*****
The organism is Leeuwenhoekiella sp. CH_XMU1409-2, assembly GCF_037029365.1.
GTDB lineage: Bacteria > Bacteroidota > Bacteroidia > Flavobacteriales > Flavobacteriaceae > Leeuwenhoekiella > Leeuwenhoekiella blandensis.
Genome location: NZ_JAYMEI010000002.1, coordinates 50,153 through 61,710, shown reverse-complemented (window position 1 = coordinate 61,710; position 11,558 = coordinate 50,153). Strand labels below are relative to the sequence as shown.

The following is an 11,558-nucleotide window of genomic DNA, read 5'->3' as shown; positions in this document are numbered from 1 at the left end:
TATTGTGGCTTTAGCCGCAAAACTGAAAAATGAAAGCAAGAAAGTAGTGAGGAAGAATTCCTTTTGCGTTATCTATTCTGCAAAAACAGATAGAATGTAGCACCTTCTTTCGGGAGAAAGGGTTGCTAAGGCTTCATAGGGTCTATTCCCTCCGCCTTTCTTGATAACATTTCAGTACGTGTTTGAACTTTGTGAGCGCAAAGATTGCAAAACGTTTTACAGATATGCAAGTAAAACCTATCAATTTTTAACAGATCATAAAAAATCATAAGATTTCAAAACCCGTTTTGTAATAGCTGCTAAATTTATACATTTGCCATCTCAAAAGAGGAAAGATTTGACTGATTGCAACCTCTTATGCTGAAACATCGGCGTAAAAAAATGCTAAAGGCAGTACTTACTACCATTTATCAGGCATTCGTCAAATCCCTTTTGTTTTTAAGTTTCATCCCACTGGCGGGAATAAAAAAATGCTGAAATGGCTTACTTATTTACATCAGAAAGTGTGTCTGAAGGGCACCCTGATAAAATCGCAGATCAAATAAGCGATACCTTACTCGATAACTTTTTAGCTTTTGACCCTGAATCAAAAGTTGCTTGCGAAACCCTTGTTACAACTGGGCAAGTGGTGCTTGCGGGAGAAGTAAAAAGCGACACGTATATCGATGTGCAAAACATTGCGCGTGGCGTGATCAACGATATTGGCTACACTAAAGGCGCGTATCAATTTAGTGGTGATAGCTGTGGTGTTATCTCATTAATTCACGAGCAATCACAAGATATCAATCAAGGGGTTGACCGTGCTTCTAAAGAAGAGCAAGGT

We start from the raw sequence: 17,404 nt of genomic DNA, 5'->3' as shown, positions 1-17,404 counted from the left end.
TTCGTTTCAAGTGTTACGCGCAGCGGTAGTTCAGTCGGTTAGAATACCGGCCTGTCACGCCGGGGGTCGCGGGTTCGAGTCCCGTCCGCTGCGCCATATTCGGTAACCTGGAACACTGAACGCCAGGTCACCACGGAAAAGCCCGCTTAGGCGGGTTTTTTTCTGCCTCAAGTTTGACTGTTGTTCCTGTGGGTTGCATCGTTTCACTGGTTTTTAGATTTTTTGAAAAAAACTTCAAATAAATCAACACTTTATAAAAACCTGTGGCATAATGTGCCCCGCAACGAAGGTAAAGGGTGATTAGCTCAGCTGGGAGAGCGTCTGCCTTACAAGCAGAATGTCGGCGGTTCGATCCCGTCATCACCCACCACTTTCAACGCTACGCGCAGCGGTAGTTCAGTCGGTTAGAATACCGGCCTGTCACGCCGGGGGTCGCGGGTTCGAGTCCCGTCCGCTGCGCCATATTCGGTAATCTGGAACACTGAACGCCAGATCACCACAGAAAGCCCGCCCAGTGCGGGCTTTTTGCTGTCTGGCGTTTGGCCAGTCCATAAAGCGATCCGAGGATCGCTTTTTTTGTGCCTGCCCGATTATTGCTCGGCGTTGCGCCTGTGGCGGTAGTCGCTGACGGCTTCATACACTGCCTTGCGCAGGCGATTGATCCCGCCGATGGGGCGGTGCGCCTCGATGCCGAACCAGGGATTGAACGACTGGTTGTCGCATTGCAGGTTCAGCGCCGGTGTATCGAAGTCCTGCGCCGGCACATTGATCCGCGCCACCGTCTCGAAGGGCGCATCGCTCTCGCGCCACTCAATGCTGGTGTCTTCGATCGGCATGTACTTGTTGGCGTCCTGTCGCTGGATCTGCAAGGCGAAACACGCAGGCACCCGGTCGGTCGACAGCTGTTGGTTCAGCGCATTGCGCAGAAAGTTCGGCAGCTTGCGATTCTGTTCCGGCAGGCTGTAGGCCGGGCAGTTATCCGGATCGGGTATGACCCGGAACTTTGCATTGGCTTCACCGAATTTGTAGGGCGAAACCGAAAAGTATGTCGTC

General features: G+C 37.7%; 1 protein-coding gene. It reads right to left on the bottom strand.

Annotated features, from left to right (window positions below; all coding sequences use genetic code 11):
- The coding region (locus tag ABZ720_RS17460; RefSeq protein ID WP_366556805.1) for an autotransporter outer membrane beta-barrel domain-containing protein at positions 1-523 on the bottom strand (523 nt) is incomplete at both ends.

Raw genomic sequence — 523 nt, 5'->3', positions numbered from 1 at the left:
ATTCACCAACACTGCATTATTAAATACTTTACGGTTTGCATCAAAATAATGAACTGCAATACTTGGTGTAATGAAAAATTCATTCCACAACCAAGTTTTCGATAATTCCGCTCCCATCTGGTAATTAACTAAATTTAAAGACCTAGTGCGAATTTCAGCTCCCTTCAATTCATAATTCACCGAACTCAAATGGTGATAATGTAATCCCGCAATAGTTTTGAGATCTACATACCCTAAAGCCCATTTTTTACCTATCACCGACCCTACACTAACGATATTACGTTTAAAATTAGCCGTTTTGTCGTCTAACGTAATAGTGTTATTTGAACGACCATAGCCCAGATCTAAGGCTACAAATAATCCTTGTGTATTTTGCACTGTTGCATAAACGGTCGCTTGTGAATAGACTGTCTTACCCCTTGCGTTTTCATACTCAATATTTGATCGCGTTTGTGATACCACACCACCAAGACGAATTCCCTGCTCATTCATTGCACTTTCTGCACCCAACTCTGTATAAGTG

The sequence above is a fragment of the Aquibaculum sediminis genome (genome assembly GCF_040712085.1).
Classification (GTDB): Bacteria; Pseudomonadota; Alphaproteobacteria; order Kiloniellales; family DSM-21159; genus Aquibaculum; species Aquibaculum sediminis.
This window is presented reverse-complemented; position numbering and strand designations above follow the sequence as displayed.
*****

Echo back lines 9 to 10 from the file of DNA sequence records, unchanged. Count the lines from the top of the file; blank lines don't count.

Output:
Annotated features, from left to right (window positions below; all coding sequences use genetic code 11):
- The coding region (locus tag ABZ720_RS17460; RefSeq protein ID WP_366556805.1) for an autotransporter outer membrane beta-barrel domain-containing protein at positions 1-523 on the bottom strand (523 nt) is incomplete at both ends.